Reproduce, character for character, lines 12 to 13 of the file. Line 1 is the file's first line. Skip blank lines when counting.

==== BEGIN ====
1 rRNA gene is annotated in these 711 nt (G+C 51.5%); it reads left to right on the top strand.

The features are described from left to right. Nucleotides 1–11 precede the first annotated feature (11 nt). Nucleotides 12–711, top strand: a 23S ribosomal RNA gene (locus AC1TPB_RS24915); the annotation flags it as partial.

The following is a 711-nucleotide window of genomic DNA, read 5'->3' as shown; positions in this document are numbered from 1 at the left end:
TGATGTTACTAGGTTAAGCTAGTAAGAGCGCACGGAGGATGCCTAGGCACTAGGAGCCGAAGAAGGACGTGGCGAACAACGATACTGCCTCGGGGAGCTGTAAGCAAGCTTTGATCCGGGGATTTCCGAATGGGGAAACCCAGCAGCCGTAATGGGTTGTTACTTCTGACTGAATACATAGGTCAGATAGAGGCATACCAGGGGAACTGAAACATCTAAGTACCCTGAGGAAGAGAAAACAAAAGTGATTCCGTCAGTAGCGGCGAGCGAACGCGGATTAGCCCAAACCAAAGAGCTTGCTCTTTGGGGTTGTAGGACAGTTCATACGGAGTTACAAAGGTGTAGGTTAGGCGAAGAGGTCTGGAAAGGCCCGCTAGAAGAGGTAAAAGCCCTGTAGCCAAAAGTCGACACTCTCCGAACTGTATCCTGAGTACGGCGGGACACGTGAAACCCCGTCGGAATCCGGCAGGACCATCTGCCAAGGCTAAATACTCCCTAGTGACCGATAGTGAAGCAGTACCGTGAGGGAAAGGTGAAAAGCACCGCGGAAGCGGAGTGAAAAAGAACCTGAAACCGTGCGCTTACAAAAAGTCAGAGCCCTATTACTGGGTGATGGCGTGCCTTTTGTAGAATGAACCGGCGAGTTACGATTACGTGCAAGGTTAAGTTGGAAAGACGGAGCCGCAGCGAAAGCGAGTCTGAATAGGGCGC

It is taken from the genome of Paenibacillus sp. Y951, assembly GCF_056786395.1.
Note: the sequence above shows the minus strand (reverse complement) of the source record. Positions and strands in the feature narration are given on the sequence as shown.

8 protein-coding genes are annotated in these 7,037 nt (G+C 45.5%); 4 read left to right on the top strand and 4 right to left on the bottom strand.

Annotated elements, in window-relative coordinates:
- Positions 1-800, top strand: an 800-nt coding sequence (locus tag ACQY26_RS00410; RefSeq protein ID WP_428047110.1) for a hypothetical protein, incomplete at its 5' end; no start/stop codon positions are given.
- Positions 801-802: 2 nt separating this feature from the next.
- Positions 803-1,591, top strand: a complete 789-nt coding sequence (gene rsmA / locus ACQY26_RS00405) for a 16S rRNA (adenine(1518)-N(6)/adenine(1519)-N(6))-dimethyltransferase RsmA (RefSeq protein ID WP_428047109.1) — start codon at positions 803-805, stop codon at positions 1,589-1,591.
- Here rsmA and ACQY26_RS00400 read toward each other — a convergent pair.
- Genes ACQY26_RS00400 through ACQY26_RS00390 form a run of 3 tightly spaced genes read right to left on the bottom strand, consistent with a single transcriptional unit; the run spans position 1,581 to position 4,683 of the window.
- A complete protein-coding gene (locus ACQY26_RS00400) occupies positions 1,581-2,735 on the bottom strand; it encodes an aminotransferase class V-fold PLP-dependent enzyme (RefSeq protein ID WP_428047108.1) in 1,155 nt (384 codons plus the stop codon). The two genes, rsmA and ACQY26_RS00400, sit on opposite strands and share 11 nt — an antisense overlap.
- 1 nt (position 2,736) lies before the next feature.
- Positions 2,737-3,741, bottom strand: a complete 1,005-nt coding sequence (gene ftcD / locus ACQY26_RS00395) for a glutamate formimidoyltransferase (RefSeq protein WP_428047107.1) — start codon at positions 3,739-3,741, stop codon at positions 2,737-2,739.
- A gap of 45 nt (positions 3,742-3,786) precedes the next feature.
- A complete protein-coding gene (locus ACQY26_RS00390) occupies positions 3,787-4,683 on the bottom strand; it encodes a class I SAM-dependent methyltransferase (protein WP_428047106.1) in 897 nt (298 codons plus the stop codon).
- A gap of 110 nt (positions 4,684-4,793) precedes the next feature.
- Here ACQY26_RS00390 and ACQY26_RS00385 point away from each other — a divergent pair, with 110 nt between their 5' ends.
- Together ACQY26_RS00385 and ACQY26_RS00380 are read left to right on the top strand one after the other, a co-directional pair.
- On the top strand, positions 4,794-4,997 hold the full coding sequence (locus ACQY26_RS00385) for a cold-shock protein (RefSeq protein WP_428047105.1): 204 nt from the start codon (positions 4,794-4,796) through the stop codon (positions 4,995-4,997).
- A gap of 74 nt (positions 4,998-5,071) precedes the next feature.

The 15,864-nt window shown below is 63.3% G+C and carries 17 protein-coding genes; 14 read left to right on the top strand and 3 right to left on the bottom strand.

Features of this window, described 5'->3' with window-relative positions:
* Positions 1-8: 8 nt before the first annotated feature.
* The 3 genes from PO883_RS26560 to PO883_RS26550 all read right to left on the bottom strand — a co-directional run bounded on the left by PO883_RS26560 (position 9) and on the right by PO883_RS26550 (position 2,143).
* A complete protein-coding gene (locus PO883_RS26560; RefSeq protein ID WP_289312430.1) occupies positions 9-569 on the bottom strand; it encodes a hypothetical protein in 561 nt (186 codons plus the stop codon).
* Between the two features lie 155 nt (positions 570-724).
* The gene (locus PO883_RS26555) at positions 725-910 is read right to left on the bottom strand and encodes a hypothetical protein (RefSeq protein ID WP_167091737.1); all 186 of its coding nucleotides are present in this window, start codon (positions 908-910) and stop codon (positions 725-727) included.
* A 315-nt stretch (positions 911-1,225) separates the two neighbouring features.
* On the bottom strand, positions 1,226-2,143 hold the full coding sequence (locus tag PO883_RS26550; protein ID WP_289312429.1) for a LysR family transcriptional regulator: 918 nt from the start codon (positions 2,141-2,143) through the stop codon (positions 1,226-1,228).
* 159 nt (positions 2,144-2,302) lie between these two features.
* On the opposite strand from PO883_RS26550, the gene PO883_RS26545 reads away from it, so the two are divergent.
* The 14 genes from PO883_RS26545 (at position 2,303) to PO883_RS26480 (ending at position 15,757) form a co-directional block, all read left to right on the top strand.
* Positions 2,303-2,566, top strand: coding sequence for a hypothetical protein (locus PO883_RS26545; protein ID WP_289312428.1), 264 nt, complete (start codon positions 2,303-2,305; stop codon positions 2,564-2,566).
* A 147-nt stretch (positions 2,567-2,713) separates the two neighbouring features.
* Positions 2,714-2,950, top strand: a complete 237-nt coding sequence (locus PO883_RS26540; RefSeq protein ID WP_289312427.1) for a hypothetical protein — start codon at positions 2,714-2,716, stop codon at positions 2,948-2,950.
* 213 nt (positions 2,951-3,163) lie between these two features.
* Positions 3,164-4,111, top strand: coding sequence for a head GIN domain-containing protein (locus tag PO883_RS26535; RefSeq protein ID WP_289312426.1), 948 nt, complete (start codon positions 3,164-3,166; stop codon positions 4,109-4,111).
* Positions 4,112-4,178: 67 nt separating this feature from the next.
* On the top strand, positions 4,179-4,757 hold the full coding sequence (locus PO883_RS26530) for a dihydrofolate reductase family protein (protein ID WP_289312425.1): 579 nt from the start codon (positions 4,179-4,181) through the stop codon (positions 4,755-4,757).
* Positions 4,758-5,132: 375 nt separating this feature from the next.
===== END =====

- Here rsmA and ACQY26_RS00400 read toward each other — a convergent pair.
- Genes ACQY26_RS00400 through ACQY26_RS00390 form a run of 3 tightly spaced genes read right to left on the bottom strand, consistent with a single transcriptional unit; the run spans position 1,581 to position 4,683 of the window.